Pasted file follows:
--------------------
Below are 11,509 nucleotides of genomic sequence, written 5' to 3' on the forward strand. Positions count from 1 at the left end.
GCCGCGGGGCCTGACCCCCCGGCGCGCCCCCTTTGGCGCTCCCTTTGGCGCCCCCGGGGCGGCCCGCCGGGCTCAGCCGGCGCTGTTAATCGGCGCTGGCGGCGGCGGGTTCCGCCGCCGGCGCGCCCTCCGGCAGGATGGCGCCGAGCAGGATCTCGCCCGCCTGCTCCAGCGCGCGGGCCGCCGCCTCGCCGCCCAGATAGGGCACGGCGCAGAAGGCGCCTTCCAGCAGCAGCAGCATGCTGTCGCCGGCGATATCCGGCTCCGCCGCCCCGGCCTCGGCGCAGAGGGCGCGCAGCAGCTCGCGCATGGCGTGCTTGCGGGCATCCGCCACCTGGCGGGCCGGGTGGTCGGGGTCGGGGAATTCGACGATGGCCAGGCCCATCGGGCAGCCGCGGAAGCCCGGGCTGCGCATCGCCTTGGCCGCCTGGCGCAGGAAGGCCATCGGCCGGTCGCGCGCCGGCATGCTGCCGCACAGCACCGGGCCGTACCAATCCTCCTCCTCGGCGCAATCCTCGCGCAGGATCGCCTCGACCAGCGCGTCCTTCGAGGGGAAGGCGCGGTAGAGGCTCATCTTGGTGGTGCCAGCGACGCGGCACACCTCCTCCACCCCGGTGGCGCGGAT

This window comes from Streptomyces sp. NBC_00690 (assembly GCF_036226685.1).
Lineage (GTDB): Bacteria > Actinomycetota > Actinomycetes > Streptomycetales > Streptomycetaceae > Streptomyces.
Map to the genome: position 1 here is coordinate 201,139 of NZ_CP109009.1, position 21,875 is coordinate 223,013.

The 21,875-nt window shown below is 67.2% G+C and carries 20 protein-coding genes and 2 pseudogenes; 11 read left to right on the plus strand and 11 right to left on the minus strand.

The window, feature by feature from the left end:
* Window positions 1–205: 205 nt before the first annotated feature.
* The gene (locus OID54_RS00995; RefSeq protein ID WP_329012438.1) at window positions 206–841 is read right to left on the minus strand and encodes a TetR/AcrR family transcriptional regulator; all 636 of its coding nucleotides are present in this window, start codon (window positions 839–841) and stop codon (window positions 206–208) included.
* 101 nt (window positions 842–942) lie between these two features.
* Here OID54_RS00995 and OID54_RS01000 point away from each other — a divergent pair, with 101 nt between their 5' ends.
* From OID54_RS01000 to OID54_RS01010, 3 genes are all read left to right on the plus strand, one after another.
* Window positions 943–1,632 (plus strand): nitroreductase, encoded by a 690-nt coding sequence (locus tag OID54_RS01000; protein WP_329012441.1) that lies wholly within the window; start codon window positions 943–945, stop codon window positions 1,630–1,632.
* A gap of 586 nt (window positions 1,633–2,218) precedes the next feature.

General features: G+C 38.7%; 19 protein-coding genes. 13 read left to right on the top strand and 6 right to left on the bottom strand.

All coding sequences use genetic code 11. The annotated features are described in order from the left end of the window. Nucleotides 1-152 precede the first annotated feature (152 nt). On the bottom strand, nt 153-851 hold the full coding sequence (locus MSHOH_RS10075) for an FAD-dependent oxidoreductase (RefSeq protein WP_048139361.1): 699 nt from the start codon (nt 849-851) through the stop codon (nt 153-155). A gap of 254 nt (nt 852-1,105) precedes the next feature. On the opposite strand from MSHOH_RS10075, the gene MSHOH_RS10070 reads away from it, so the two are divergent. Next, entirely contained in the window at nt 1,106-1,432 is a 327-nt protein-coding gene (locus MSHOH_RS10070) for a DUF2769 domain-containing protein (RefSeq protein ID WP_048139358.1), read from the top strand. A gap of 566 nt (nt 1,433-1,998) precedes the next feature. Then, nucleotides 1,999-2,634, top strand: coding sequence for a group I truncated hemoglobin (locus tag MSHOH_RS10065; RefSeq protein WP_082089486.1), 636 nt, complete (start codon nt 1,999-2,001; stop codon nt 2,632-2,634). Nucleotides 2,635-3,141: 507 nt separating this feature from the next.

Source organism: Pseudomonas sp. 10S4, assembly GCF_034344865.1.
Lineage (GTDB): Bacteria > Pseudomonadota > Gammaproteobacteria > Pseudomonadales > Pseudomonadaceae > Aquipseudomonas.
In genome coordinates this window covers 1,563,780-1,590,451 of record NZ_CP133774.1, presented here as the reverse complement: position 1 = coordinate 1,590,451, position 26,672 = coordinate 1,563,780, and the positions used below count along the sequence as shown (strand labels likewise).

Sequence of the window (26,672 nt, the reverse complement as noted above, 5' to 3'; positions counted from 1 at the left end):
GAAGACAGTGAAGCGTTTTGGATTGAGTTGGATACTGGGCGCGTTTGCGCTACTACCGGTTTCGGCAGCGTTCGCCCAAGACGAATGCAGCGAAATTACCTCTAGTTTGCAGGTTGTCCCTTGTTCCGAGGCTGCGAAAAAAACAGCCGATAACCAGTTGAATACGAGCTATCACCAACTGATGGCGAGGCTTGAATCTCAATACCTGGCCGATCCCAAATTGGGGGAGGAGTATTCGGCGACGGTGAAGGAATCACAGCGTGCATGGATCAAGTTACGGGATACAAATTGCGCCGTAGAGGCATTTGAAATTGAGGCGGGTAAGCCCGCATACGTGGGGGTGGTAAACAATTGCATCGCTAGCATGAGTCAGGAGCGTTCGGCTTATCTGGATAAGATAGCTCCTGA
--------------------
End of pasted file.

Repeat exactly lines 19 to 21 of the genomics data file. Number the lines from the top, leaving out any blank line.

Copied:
In genome coordinates this window covers 1,563,780-1,590,451 of record NZ_CP133774.1, presented here as the reverse complement: position 1 = coordinate 1,590,451, position 26,672 = coordinate 1,563,780, and the positions used below count along the sequence as shown (strand labels likewise).

Sequence of the window (26,672 nt, the reverse complement as noted above, 5' to 3'; positions counted from 1 at the left end):
GAAGACAGTGAAGCGTTTTGGATTGAGTTGGATACTGGGCGCGTTTGCGCTACTACCGGTTTCGGCAGCGTTCGCCCAAGACGAATGCAGCGAAATTACCTCTAGTTTGCAGGTTGTCCCTTGTTCCGAGGCTGCGAAAAAAACAGCCGATAACCAGTTGAATACGAGCTATCACCAACTGATGGCGAGGCTTGAATCTCAATACCTGGCCGATCCCAAATTGGGGGAGGAGTATTCGGCGACGGTGAAGGAATCACAGCGTGCATGGATCAAGTTACGGGATACAAATTGCGCCGTAGAGGCATTTGAAATTGAGGCGGGTAAGCCCGCATACGTGGGGGTGGTAAACAATTGCATCGCTAGCATGAGTCAGGAGCGTTCGGCTTATCTGGATAAGATAGCTCCTGA